Apple slammed by Ukraine for marking Crimea as part of Russia
Apple is facing a backlash from Ukraine after marking the disputed territory of Crimea as a part of Russia in its apps for Russian users.
CNN reporters in Russia on Thursday confirmed that Apple’s map app lists cities in Crimea, such as Sevastopol, as being in Russia. Apple Maps also shows a border between the rest of Ukraine and Crimea — and no border at the Kerch Strait, between Russia and Crimea.
For users outside of Russia, Crimea appears as part of Ukraine in Apple Maps, and without a country designation when searching in the weather app.
Russia annexed Crimea from Ukraine in 2014 after a popular uprising unseated Ukraine’s pro-Russian president. Violence continues in the conflict zone in eastern Ukraine between Russian-backed separatists and Ukrainian soldiers. Ukraine and its western backers, including the United States, say Russia’s annexation of Crimea was illegal and have imposed economic sanctions, including freezing assets and restricting trade.
The Russian parliament had been pressuring Apple for months to change how Crimea was portrayed in its apps and to fall in line with a law that sets out rules for “assigning or using the names of geographical objects.”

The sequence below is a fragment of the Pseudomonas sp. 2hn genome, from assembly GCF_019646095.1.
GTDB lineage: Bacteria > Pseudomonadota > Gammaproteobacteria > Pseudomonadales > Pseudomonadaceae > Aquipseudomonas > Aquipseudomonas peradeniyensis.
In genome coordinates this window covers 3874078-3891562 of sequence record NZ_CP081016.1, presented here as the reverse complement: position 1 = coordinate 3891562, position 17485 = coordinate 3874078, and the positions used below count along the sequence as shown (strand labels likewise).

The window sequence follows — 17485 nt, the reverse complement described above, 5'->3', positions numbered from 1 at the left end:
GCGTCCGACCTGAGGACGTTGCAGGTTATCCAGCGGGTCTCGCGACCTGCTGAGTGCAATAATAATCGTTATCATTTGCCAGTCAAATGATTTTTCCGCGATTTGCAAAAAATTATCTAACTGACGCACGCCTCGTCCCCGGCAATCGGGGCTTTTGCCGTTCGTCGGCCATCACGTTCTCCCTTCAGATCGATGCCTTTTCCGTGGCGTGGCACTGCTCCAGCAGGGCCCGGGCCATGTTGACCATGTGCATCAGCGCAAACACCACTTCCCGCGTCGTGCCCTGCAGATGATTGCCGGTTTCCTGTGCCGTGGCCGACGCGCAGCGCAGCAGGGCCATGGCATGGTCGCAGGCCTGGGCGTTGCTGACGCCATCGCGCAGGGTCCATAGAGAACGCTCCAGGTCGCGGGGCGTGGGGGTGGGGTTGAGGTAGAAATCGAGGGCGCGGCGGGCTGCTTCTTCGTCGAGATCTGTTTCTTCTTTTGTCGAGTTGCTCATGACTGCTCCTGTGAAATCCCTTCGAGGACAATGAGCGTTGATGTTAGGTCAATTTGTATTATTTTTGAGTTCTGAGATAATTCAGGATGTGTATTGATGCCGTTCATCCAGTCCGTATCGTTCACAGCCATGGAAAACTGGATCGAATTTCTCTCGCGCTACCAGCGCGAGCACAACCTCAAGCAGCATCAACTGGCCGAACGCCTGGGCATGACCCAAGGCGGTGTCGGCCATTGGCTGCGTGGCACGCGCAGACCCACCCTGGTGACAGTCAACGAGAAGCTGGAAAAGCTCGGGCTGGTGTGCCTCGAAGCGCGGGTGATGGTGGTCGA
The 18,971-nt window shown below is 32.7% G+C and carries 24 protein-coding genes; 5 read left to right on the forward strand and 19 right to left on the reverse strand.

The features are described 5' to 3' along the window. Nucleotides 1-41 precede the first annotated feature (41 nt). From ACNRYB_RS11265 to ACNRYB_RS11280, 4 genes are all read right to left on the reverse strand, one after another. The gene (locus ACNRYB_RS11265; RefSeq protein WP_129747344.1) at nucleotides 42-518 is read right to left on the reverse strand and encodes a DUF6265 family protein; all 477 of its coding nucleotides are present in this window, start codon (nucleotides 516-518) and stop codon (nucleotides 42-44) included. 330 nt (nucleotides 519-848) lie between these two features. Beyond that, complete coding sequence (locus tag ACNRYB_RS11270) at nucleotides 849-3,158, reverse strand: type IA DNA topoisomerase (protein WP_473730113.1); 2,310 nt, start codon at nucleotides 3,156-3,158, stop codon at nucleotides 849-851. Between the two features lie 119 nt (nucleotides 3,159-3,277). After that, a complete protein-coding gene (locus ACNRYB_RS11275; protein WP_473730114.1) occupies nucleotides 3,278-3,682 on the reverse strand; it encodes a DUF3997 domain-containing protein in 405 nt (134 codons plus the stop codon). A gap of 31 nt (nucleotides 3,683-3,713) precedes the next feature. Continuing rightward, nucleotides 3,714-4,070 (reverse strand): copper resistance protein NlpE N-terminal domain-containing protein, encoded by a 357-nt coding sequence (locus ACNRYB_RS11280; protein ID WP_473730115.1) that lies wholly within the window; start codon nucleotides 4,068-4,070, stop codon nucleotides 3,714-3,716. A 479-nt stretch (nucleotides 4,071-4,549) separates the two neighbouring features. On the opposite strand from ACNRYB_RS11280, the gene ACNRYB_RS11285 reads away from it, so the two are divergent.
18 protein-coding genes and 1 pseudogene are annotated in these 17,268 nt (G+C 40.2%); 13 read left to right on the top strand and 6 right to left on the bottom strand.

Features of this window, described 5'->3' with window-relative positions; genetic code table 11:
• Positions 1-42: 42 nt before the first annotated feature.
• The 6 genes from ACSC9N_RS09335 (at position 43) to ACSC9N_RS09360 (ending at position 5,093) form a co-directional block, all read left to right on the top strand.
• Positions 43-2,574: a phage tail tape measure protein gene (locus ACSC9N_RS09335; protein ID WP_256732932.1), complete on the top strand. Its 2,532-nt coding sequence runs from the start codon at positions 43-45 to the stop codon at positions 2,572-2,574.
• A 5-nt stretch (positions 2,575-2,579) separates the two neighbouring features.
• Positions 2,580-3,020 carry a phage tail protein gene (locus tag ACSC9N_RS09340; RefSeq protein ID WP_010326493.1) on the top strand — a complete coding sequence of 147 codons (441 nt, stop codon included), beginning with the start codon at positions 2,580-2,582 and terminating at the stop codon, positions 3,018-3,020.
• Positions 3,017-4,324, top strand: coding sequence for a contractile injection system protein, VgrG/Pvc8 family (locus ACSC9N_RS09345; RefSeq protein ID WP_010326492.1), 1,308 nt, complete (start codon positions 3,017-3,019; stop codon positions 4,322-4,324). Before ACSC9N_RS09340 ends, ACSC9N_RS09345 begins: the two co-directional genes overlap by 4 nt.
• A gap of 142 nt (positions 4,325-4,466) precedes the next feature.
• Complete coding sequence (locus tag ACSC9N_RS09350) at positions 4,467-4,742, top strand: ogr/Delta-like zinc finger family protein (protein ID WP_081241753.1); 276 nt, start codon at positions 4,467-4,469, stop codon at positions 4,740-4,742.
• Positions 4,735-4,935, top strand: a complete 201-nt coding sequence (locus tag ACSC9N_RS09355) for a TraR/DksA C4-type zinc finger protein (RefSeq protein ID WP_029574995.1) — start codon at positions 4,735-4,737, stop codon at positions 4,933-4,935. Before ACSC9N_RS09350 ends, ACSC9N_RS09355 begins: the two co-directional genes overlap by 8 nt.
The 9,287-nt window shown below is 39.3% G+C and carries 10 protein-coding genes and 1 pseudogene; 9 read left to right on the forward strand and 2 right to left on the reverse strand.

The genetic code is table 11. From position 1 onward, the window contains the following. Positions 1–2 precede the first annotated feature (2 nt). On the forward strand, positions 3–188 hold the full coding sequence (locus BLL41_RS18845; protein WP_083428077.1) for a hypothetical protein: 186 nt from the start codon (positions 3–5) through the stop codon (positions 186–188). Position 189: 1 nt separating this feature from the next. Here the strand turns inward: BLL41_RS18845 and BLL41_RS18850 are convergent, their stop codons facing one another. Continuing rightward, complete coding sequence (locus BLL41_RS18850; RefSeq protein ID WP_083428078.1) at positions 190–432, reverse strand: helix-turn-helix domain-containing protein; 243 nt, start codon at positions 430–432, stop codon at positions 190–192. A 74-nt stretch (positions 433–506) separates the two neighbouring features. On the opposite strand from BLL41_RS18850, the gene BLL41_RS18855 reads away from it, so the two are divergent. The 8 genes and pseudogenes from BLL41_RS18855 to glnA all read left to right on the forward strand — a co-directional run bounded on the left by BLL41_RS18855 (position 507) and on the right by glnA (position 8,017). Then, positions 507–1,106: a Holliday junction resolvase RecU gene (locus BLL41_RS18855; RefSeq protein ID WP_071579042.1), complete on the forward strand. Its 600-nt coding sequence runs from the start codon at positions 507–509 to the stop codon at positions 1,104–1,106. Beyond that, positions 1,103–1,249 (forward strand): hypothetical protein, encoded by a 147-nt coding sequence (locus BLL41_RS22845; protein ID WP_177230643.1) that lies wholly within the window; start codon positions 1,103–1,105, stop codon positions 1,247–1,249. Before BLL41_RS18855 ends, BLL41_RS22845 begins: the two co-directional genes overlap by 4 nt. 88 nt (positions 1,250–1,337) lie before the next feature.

On Wednesday, the parliament announced that an Apple representative had informed one of its committees that “inaccurate” displays of the Republic of Crimea had been “finally removed” in line with the requirements of Russian legislation.
Ukrainian officials slammed Apple. Foreign Minister Vadym Prystaiko said in a series of tweets that the company should “stick to high-tech and entertainment. Global politics is not your strong side. “
An Apple spokesperson did not respond to a request for comment.
But the company is not alone in apparently complying with Russian demands to redraw the map of the region. Google Maps viewed in Russia also shows a border between Crimea and Ukraine. Outside of Russia, users see a dotted line marking that border, compared with a solid black line that separates other countries.
“We make every effort to objectively depict the disputed regions, and where we have local versions of Google Maps, we follow local legislation when displaying names and borders,” a Google spokesperson said.
The United States has backed Ukraine in the face of Russian aggression, giving the country hundreds of millions of dollars in military aid. But the ongoing impeachment inquiry into President Donald Trump is now probing whether nearly $400 million in military and security aid to Ukraine was held up while Trump encouraged Ukrainian President Volodymyr Zelensky to investigate his political rival, former Vice President Joe Biden.
The money was eventually released but only after a whistleblower filed a complaint against Trump over his phone calls with Zelensky. Trump has denied there was a quid pro quo.
-— Nathan Hodge in Moscow contributed to this article.